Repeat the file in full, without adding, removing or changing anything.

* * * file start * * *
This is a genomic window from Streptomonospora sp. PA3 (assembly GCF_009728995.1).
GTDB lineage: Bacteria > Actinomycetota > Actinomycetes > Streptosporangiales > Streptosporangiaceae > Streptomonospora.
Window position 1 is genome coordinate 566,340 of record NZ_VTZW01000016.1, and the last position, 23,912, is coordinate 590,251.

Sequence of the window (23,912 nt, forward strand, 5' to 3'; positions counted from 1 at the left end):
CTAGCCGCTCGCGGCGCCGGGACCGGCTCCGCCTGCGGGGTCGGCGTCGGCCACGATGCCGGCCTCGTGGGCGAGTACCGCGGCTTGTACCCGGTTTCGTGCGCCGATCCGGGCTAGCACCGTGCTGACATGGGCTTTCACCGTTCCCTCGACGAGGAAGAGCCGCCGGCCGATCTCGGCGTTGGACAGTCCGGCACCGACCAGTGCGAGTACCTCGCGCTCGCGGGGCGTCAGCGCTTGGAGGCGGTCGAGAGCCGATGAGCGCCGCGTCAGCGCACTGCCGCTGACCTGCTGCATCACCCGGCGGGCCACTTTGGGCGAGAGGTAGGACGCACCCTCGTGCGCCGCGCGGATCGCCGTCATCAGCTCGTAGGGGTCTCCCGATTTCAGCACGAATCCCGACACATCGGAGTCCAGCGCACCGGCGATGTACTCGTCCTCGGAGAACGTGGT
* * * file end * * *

This is a genomic window from Streptomonospora sp. PA3 (assembly GCF_009728995.1).
GTDB lineage: Bacteria > Actinomycetota > Actinomycetes > Streptosporangiales > Streptosporangiaceae > Streptomonospora.
Window position 1 is genome coordinate 566,340 of record NZ_VTZW01000016.1, and the last position, 23,912, is coordinate 590,251.

Sequence of the window (23,912 nt, forward strand, 5' to 3'; positions counted from 1 at the left end):
CTAGCCGCTCGCGGCGCCGGGACCGGCTCCGCCTGCGGGGTCGGCGTCGGCCACGATGCCGGCCTCGTGGGCGAGTACCGCGGCTTGTACCCGGTTTCGTGCGCCGATCCGGGCTAGCACCGTGCTGACATGGGCTTTCACCGTTCCCTCGACGAGGAAGAGCCGCCGGCCGATCTCGGCGTTGGACAGTCCGGCACCGACCAGTGCGAGTACCTCGCGCTCGCGGGGCGTCAGCGCTTGGAGGCGGTCGAGAGCCGATGAGCGCCGCGTCAGCGCACTGCCGCTGACCTGCTGCATCACCCGGCGGGCCACTTTGGGCGAGAGGTAGGACGCACCCTCGTGCGCCGCGCGGATCGCCGTCATCAGCTCGTAGGGGTCTCCCGATTTCAGCACGAATCCCGACACATCGGAGTCCAGCGCACCGGCGATGTACTCGTCCTCGGAGAACGTGGT